Deccan Chronicle

Web Series Review | Taj: A not-so-royal saga of succession

Deccan Chronicle.| Ajit Andhare

Published on: March 4, 2023 | Updated on: March 4, 2023
It is a dull, uninspiring, and unintentionally tired piece of work. It's not at all a case of Wah, Taj'. (Photo: Twitter)

It is a dull, uninspiring, and unintentionally tired piece of work. It's not at all a case of Wah, Taj'. (Photo: Twitter)

Period dramas are a treat to watch and generally are a big hit on streaming platforms. Historical accuracies apart, the sheer scale on which the drama is mounted coupled with some eye-catching costumes and sets is captivating enough. However, there is a limit to watching the same story again and again.

Emperor Akbar is one such character who has been a darling of filmmakers as much as he has been of historians. Over a period, we have had several movies and series telling us about the palace intrigues, the sibling rivalry among his sons, the fight for one-upmanship among his wives, his benevolence and proficiency as an administrator, and so on.

‘Taj: Divided by Blood’ currently streaming on Zee5 once again attempts the same and hence suffers heavily from the last-mover disadvantage. It collapses under a heavy feeling of déjà vu.

To begin with, the entire cast looks visibly tired and mostly sleepwalks through their performances. Moments of tension and intrigue are far and between.

‘Taj’ mostly comes across as a family saga that is on the verge of descending into a saas-bahu drama rather than a fresh historical take on an emperor’s quest to find his successor.

Instead, what one gets is epicurean royals, blood, wine, gore, cliched battle scenes, titillating sounds emanating from the harem, incest, and a gay prince.  

Naseeruddin Shah who plays an aging Akbar appears fatigued all the time. Aashim Gulati as the philandering prince Salim does appear to have some fun but is no match to the other actors who have essayed a young prince Salim so far. Taaha Shah as Shah Murad does get a meatier character and makes the most of it. Shubham Kumar Mehra who plays Shah Daniyal, the eternally devout prince with a dear-in-the-headlights look, is the best among the three on the screen.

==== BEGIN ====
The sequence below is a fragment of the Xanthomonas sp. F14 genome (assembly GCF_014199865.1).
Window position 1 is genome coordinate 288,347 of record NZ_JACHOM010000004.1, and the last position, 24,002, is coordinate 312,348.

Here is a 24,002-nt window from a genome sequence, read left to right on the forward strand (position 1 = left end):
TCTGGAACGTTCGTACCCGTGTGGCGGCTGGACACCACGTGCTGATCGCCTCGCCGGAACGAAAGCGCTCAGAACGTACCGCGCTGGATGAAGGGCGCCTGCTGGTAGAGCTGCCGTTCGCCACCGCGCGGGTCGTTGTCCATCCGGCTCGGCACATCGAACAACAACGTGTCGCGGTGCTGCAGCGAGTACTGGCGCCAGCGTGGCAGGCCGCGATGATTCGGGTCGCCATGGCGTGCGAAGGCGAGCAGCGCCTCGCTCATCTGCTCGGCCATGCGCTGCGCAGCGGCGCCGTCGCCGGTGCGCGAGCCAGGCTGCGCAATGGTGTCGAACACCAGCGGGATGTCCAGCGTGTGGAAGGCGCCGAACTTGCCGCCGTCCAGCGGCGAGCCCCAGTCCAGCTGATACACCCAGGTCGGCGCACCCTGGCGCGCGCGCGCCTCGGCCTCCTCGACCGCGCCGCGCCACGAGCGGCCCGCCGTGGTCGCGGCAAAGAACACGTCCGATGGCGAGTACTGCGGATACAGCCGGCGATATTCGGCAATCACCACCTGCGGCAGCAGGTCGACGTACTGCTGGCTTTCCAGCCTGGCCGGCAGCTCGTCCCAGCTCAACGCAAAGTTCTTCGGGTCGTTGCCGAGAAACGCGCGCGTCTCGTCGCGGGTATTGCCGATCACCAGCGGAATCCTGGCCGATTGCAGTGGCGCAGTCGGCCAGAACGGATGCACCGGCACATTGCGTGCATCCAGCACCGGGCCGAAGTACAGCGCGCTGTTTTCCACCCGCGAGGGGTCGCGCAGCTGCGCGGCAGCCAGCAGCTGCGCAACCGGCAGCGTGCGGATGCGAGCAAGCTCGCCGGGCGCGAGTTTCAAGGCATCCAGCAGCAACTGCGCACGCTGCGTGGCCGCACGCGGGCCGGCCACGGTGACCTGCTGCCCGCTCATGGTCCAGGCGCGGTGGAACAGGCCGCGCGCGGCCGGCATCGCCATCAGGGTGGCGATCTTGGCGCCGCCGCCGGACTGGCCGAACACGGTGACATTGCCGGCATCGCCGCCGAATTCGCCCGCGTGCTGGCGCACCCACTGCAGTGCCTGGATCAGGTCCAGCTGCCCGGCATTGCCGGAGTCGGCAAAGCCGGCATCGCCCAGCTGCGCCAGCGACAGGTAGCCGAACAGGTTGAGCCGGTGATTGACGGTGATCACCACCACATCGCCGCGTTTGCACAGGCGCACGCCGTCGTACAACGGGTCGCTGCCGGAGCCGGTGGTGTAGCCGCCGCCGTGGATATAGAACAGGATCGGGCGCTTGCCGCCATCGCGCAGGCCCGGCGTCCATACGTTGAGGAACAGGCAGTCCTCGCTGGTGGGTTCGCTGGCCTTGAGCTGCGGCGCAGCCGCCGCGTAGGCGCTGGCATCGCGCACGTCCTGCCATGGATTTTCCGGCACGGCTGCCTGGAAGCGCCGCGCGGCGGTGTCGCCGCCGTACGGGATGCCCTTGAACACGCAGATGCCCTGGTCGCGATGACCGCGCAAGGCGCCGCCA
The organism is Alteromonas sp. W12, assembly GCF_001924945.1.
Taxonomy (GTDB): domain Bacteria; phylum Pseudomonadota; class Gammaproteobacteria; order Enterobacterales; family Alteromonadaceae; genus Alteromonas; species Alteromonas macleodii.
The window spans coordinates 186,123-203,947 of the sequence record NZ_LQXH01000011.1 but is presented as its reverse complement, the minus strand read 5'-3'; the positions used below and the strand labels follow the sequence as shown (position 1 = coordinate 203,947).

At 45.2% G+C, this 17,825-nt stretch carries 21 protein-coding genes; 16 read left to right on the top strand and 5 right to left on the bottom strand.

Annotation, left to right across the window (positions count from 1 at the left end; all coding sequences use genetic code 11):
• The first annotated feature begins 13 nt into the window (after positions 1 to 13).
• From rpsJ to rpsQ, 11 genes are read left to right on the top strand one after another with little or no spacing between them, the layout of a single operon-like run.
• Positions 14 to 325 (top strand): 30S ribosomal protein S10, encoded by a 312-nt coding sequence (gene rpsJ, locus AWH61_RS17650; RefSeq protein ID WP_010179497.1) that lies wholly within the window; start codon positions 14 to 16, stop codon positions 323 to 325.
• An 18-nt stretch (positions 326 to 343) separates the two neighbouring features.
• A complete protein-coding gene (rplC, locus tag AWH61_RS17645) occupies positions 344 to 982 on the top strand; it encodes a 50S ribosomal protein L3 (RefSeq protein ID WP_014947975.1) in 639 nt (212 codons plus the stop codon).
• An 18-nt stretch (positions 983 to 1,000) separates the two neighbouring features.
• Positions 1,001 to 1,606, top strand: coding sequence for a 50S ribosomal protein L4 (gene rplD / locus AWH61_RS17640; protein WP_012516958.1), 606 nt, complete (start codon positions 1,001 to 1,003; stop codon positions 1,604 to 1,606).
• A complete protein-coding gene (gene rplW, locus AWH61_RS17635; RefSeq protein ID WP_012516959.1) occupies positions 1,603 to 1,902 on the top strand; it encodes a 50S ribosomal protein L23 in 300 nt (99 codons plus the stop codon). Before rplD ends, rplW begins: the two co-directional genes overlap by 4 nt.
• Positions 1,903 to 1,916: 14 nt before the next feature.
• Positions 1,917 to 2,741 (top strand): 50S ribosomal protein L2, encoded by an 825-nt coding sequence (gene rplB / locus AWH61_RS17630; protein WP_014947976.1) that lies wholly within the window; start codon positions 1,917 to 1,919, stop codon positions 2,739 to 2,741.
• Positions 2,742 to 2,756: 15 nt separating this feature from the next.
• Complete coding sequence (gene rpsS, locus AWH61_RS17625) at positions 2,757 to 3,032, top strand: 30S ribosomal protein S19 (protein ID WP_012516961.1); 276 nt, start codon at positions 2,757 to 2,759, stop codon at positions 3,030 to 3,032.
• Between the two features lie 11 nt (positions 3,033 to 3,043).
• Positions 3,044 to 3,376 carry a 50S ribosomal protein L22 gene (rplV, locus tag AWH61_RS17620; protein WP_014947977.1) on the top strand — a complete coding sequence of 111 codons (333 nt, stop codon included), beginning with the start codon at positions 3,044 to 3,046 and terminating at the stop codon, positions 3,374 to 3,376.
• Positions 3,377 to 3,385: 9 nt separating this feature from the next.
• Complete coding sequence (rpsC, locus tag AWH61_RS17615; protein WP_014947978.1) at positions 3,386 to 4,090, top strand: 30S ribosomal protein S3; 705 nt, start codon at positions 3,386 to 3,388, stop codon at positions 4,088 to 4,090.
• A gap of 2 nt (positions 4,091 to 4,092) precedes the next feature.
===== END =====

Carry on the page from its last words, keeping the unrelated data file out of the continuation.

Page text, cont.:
Director Ron Scalpello seems to have resolved to pay a tribute to other creations handling the same subject rather than creating anything new. While creative and historical liberties certainly have been taken, doing so has not fructified in the audience’s favour.

In this mediocre drama that unfolds at an insufferably languid pace, a surprising character and performance is that of Raja Birbal by Subodh Bhave. Subodh is known for his performances in Marathi and this seems to be his breakout performance in Hindi. Birbal shown in ‘Taj’ is not your usual court jester known for his wit and repartee. Here, Birbal is the voice of consciousness and sanity and is a diplomat who is never afraid of speaking the truth even in front of Akbar.

Sandhya Mridul and Zarina Wahab don’t have much to offer. Aditi Rao Hydari and Rahul Bose are a complete waste.

If you have been a fan of ‘Game of Thrones’ or ‘Siyaasat’, or ‘Jodha Akbar’, or ‘Mughal-e-Azam’, and are expecting something similar, stay away. If you haven’t watched a single historical drama so far, then you may watch ‘Taj’, an unnecessary and ridiculous reimagination of history. Because there is also a blink-and-miss cameo by veteran actor Dharmendra at the start of the story. For all other veteran viewers of the genre, it is a dull, uninspiring, and unintentionally tired piece of work. It’s not at all a case of ‘Wah, Taj’.

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